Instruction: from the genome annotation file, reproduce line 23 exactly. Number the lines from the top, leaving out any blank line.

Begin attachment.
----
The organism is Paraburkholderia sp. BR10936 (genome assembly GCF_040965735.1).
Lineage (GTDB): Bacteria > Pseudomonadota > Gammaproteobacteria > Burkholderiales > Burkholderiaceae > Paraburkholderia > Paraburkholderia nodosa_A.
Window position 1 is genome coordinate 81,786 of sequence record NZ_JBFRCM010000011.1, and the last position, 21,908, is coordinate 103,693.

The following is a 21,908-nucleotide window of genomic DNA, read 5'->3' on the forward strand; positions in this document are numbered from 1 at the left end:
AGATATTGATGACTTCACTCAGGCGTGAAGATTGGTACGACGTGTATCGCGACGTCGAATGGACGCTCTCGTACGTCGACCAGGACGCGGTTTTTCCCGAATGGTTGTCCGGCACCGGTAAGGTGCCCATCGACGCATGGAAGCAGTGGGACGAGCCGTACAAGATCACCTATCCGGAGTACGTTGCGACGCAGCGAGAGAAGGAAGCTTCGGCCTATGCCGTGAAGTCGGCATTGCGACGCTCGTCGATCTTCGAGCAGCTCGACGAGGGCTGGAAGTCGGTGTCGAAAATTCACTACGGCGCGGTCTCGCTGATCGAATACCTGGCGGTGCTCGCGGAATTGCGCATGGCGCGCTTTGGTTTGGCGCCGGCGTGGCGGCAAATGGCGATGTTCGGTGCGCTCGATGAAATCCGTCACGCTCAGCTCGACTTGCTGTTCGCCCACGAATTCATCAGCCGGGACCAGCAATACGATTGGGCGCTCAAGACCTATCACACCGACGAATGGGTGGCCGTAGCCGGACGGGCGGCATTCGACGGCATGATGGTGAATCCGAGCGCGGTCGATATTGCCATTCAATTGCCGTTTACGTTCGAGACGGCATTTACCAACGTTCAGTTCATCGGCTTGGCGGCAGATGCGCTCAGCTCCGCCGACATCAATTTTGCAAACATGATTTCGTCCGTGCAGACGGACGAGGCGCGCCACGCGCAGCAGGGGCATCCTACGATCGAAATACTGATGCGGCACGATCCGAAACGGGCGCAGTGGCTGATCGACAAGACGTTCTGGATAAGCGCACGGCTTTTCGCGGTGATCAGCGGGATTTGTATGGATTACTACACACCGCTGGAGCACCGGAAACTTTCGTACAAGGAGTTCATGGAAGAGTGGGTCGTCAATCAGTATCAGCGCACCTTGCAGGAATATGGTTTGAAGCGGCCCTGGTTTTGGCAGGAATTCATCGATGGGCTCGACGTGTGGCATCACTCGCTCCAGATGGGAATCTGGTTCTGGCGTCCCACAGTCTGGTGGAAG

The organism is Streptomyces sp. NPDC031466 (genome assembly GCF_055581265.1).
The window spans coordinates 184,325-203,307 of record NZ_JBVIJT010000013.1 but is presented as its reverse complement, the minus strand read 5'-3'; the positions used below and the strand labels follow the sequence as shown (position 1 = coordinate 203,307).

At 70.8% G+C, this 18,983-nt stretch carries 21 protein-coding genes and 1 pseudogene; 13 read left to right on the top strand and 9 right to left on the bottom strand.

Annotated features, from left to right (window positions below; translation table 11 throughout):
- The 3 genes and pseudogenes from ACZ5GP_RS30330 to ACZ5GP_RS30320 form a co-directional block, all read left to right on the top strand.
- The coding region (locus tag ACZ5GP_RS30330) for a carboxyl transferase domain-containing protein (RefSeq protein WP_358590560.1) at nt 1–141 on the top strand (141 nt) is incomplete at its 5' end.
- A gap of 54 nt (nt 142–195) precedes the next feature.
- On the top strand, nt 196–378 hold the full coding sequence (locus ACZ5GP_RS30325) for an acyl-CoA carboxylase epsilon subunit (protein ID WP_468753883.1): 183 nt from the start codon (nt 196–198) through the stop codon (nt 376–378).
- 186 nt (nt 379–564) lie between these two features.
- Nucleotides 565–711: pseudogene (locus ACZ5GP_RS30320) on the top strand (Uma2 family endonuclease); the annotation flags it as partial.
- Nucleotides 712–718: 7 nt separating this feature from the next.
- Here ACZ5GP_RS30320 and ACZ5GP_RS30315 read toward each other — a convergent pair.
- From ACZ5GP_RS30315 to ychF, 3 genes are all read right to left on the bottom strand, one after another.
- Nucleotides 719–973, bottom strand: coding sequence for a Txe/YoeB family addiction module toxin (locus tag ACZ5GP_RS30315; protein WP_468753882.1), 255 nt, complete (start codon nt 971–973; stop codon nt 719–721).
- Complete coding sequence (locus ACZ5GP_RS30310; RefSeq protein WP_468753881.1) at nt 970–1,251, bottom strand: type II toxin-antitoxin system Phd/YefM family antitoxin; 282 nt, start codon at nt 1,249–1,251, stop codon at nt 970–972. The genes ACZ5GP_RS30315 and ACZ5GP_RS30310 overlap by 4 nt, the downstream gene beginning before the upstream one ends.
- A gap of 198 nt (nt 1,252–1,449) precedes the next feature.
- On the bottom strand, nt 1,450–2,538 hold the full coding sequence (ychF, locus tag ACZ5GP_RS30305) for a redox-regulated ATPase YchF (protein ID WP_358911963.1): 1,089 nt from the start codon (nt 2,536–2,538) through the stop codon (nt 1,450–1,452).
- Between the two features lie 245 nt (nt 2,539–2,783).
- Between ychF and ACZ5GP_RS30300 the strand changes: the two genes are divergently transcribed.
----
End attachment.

- Between the two features lie 245 nt (nt 2,539–2,783).